See also Careers with the European Union - The European institutions offer opportunities in a wide range of occupations. The above website gives details of all these and how, and when to apply. Be aware that the system for recruitment can be complex, drawn-out and time consuming. These rules are set to ensure equal opportunities for nationals of all the member countries.

Government Communications HQ Analyst

Government Communications HQ Analyst - This specialist department of government concerned with national security recruits graduates of particular 'hard' languages, IT and mathematicians but also onto their Leadership Development Programme. Language Analysts play a key role in translating and analysing foreign language material, often using their specialist knowledge and expertise to judge which pieces are of intelligence value.


Translator - Translators convert written materials from one language to another while ensuring that the translated version conveys the meaning of the original as clearly as possible. Translators usually need an excellent command of two or more languages. Also see: The Institute of Translation and Interpreting


Interpreter - Interpreters convert spoken or sign language statements from one language to another; this could be done in a variety of settings from large meetings and conferences to smaller meetings and could take place in a business, community, public/charity sector or NGO setting. See also: Oxford Careers Guide to Interpreting and Translation.

Secondary (languages) Teacher

Secondary School Teacher - Secondary school language teachers teach one or possibly two language subjects to pupils aged 11-18. Teachers support and record the progress of their class while also planning lessons in line with national objectives.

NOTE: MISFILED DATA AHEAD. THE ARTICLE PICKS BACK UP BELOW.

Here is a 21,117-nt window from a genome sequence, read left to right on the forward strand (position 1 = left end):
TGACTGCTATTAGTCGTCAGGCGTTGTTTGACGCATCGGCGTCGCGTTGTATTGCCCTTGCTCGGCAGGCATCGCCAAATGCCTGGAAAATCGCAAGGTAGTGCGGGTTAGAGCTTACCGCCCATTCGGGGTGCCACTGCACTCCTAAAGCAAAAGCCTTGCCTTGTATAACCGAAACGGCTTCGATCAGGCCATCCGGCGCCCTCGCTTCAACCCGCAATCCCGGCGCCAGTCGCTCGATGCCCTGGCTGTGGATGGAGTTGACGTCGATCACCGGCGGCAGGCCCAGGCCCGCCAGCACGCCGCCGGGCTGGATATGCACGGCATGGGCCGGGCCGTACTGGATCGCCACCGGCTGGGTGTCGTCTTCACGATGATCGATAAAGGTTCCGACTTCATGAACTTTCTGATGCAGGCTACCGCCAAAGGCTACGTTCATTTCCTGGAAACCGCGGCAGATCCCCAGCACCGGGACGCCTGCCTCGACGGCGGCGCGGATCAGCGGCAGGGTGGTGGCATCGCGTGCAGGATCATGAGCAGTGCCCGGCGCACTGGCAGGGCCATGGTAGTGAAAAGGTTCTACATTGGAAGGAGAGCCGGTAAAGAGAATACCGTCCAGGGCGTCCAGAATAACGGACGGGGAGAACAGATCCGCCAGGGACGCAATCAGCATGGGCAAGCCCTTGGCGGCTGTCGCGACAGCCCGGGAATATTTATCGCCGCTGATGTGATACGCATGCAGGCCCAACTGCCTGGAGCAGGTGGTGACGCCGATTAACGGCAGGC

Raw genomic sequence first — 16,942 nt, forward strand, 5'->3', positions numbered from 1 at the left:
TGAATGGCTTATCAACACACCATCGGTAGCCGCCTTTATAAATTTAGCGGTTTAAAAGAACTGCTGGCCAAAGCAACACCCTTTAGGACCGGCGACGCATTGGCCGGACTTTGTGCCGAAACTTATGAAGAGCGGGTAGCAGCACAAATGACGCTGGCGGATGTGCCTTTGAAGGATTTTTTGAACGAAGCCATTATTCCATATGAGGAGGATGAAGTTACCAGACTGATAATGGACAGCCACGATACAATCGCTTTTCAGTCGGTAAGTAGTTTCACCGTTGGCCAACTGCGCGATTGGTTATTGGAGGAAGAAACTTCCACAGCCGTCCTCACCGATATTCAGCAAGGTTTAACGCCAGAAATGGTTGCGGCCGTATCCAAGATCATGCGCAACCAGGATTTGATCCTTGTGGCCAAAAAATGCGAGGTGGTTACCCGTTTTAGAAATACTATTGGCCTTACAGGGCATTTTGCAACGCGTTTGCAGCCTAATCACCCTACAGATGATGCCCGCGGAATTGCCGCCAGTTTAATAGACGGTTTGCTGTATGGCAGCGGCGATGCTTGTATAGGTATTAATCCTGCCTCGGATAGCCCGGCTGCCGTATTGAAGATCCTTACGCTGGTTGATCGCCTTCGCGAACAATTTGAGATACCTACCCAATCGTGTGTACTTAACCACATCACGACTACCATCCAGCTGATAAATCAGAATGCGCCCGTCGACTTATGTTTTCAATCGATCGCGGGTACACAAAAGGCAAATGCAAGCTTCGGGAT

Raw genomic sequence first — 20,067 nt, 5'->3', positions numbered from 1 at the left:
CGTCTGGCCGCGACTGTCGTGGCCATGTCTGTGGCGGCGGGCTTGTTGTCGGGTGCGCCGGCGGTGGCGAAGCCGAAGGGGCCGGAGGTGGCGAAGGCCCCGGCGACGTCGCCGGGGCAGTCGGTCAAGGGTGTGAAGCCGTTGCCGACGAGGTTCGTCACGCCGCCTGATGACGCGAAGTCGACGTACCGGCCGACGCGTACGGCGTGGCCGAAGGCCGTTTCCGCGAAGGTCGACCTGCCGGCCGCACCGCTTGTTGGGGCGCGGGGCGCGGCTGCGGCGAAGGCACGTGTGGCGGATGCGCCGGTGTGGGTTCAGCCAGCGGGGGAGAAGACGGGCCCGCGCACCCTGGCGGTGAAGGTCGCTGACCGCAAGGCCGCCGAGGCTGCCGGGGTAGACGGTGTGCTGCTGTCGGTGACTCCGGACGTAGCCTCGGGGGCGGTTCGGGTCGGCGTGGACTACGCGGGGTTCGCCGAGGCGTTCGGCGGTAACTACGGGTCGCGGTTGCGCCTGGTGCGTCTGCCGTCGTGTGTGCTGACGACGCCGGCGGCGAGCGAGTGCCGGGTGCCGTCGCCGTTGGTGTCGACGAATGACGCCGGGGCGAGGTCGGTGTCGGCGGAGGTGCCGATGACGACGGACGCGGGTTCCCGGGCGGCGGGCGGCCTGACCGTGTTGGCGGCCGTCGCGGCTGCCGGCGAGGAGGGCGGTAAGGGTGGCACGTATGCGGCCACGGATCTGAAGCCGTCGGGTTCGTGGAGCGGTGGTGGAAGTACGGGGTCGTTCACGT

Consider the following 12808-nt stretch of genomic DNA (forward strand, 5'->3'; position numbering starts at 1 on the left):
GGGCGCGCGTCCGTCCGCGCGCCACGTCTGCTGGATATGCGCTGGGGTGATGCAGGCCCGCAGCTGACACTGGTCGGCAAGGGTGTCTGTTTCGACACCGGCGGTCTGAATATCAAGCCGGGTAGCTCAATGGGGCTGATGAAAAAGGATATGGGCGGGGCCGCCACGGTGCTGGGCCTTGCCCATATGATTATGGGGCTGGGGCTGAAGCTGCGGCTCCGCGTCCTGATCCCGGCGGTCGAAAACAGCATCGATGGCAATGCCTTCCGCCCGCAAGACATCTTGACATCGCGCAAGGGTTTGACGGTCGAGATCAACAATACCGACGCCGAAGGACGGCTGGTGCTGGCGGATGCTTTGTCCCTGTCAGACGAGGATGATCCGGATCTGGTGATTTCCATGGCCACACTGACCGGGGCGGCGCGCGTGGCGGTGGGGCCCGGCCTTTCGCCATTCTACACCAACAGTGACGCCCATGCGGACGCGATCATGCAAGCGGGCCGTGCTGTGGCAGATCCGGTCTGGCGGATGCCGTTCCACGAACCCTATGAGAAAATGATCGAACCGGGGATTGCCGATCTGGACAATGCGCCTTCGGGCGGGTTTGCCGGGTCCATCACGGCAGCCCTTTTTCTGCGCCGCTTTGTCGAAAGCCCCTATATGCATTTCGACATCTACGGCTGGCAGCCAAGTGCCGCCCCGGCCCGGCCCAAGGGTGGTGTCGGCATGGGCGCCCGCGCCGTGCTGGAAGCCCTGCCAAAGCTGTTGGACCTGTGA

English as a Foreign Language Teacher or English as a second language teacher

English as a Foreign Language Teacher - Teaches English to international students in either the UK or overseas. Also known respectively as TEFL or EAL (English as an additional language) in schools and as ESOL (English for speakers of other languages) within adult education.

Broadcast Journalist

Broadcast Journalist - Broadcast journalists research, investigate and report news for television, radio and the internet. Their aim is to present information in a fair and objective way through news bulletins, documentaries and other factual programmes.

Newspaper journalist

Newspaper Journalist - With an increasingly multi-platform press, a journalist develops news stories for a range of media. The core of the job is to research and write news stories. Journalists can specialise in areas such as politics, sport, arts, culture and business and work at national or local papers. See also: Oxford Careers Guide to Journalism.

Sales Executive

Sales Executive - sales, or business development as it is often called, involves taking on responsibility for huge deals through the development and brokering of relationships with retailers. Deals have increased in complexity as brands team up, space and merchandising issues are brought to the fore and retailers sales ideas change. A firm grasp on the figures is essential in sales as is the ability to negotiate and build relationships.

Marketing Executive

Marketing Executive - This role creates marketing campaigns to improve sales of products or services and involves planning campaigns, organising advertising and PR, research with consumers and new product development. Brand Managers focus on the visual concepts in marketing.

Chartered Accountant/Auditor